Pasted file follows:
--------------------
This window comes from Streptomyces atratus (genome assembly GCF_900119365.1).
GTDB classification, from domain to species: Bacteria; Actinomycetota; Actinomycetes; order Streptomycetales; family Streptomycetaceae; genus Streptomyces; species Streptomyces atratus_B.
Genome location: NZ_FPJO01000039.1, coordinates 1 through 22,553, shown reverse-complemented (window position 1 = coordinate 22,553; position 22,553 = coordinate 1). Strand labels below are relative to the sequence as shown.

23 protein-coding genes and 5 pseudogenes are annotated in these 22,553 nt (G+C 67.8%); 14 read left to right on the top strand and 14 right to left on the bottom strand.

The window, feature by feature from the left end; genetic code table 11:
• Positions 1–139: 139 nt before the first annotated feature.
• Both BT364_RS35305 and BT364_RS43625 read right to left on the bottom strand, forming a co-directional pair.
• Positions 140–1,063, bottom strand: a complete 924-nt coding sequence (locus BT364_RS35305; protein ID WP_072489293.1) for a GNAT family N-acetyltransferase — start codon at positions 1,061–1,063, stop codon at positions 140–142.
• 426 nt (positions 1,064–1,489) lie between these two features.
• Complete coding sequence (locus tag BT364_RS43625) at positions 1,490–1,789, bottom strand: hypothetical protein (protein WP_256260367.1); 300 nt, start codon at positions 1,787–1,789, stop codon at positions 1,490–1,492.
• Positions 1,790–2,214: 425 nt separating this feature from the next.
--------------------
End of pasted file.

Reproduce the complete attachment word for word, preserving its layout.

This window comes from Streptomyces atratus (genome assembly GCF_900119365.1).
GTDB classification, from domain to species: Bacteria; Actinomycetota; Actinomycetes; order Streptomycetales; family Streptomycetaceae; genus Streptomyces; species Streptomyces atratus_B.
Genome location: NZ_FPJO01000039.1, coordinates 1 through 22,553, shown reverse-complemented (window position 1 = coordinate 22,553; position 22,553 = coordinate 1). Strand labels below are relative to the sequence as shown.

23 protein-coding genes and 5 pseudogenes are annotated in these 22,553 nt (G+C 67.8%); 14 read left to right on the top strand and 14 right to left on the bottom strand.

The window, feature by feature from the left end; genetic code table 11:
• Positions 1–139: 139 nt before the first annotated feature.
• Both BT364_RS35305 and BT364_RS43625 read right to left on the bottom strand, forming a co-directional pair.
• Positions 140–1,063, bottom strand: a complete 924-nt coding sequence (locus BT364_RS35305; protein ID WP_072489293.1) for a GNAT family N-acetyltransferase — start codon at positions 1,061–1,063, stop codon at positions 140–142.
• 426 nt (positions 1,064–1,489) lie between these two features.
• Complete coding sequence (locus tag BT364_RS43625) at positions 1,490–1,789, bottom strand: hypothetical protein (protein WP_256260367.1); 300 nt, start codon at positions 1,787–1,789, stop codon at positions 1,490–1,492.
• Positions 1,790–2,214: 425 nt separating this feature from the next.